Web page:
When will any local bank rise? Duncan-Williams laments

Bishop Duncan Williams

The General Overseer of the Action Faith Chapel International has said it troubles him that there is no indigenous bank that has been able to make it internationally.

Archbishop Nicholas Duncan-Williams during his Sunday morning sermon lamented the lack of support for local banks.

“I have not seen one Ghanaian bank on CNN, is all Nigerian banks on CNN advertising. It breaks my heart and I ask myself when will any bank in Ghana rise to be in compliance, do the right thing and succeed? he lamented. 

His comments come at a time the central bank has closed over 300 microfinance companies as the last phase of its clean-up of the financial sector.

In August 2018, the Bank of Ghana revoked the licences of uniBank Ghana Limited, The Royal Bank Limited, Beige Bank Limited, Sovereign Bank Limited, and Construction Bank Limited. 

In 2017, UT Bank and Capital Bank doors were closed permanently, as BoG explained that the banks were “unable to develop an acceptable plan.”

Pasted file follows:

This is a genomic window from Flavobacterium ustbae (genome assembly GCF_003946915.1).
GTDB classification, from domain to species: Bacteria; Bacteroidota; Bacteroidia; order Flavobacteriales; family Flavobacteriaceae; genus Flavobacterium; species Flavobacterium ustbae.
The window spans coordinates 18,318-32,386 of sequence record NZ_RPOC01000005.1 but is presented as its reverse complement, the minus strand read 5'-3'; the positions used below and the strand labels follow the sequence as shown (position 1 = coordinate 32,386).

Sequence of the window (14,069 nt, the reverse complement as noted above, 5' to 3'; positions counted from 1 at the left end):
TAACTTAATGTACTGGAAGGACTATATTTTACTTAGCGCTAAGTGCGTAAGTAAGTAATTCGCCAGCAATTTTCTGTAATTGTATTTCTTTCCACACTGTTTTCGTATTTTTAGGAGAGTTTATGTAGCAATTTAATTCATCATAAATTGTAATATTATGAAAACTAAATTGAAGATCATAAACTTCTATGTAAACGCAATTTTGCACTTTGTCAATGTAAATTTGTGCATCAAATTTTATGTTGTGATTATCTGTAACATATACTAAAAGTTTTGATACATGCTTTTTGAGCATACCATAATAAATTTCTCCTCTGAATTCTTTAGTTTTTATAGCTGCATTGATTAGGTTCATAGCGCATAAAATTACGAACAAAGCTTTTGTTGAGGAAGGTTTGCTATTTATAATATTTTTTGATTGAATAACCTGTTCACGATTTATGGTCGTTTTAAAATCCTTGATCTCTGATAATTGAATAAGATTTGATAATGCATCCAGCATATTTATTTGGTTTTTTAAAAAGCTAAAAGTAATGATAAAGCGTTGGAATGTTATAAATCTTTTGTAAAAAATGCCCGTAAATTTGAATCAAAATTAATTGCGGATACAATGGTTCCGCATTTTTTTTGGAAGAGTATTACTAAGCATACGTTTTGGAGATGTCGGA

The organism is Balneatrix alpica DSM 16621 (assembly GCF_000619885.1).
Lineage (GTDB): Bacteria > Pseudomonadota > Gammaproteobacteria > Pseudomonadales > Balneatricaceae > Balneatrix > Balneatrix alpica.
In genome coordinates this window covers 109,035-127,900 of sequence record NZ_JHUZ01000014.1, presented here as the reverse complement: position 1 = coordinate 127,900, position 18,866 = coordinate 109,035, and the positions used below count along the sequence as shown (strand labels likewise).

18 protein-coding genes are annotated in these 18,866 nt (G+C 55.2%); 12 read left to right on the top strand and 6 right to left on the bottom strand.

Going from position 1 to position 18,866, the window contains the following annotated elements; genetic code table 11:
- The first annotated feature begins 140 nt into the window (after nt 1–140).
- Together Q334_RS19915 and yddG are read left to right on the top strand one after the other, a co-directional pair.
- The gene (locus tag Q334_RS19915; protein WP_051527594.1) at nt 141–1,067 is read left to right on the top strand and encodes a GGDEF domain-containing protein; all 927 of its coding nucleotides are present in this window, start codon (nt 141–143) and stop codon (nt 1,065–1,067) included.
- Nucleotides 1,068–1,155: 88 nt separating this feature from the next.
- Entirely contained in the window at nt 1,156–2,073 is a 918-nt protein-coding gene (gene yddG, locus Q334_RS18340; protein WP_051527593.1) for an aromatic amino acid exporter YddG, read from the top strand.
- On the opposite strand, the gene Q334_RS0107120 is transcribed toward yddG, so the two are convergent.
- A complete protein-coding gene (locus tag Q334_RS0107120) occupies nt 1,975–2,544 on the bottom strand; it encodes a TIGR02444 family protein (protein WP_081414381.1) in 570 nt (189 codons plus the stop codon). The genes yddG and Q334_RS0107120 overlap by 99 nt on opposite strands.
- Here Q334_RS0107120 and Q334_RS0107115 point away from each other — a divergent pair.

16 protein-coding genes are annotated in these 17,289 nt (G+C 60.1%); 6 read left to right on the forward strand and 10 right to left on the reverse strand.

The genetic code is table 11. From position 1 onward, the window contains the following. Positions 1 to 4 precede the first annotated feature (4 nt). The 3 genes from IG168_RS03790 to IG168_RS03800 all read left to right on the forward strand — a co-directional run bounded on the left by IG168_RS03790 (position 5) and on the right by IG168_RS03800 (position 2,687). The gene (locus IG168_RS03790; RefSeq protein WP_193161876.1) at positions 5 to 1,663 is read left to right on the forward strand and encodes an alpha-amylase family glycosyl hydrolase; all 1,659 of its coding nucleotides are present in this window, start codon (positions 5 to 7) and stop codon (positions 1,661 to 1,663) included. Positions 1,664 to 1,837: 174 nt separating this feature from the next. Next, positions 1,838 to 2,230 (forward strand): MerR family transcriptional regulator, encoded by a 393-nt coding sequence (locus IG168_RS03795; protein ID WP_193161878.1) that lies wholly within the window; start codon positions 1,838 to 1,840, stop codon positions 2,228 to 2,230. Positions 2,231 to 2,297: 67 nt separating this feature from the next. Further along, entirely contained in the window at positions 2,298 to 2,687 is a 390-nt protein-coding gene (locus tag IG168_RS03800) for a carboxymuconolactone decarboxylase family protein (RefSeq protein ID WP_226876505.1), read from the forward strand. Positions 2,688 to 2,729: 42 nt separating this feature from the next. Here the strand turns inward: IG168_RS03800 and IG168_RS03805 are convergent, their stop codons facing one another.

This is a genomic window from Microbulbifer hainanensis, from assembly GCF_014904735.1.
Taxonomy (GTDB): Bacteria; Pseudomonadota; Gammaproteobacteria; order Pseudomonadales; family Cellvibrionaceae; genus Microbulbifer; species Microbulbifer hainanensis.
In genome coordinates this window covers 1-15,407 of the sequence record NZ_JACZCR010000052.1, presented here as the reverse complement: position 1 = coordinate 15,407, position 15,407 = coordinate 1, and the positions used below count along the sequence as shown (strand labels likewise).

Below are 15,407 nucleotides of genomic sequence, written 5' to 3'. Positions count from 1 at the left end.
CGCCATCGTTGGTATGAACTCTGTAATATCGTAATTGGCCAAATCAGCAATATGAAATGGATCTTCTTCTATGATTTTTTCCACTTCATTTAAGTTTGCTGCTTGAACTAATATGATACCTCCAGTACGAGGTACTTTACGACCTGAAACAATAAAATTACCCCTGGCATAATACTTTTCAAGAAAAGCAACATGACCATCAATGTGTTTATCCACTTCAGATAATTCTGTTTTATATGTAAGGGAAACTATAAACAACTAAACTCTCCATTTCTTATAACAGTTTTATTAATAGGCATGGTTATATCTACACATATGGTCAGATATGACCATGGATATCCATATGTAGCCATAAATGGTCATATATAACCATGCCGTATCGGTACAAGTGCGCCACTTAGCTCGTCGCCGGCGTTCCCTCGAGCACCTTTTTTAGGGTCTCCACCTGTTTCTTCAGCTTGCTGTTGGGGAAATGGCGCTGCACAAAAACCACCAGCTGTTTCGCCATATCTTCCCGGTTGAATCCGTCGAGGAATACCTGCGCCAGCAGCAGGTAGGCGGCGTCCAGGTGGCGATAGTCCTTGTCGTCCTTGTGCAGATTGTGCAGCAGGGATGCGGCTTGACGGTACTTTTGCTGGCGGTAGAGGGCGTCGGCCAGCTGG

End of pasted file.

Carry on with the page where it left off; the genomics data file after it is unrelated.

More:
his development the pastor believes doesn’t augur well for a country wanting to create jobs and wealth for its citizenry.

The archbishop wants government to follow the protectionist policies of the Nigerian government, which has seen many of its banks flourishing and entrepreneurs succeeding both locally and internationally. 

Citing Aliko Dangote, a Nigerian business magnate estimated to be worth  $10.6 billion to support his claim, the man of God said, “the Nigerian government made sure one of their own rose to become a household name.”

He claimed the contrary is what is pertains in Ghana. 

Duncan-Williams told his congregation that foreigners have taken over the business and every space in the country because the government prefers foreigners to prosper than its own people.

“They prefer to cut deal with foreigners and let foreigners take our inheritance and give us crumbs and peanuts rather than to make deals with a Ghanaian,” he observed.

He alleged that it is this attitude which has seen successive governments attacking Zoomlion, an indigenous sanitation company with other business interest. 

“I don’t want to be political but if you look at people like Zoomlion and others, Zoomlion is a Ghanaian, but every government that has come will go after Zoomlion because they don’t understand why a Ghanaian should make it that big,” he said

“The level of insecurity, jealousy and envy in this country is amazing. Our political system is designed to enhance jealousy and envy. We have become a society of bringing down one another,” he added.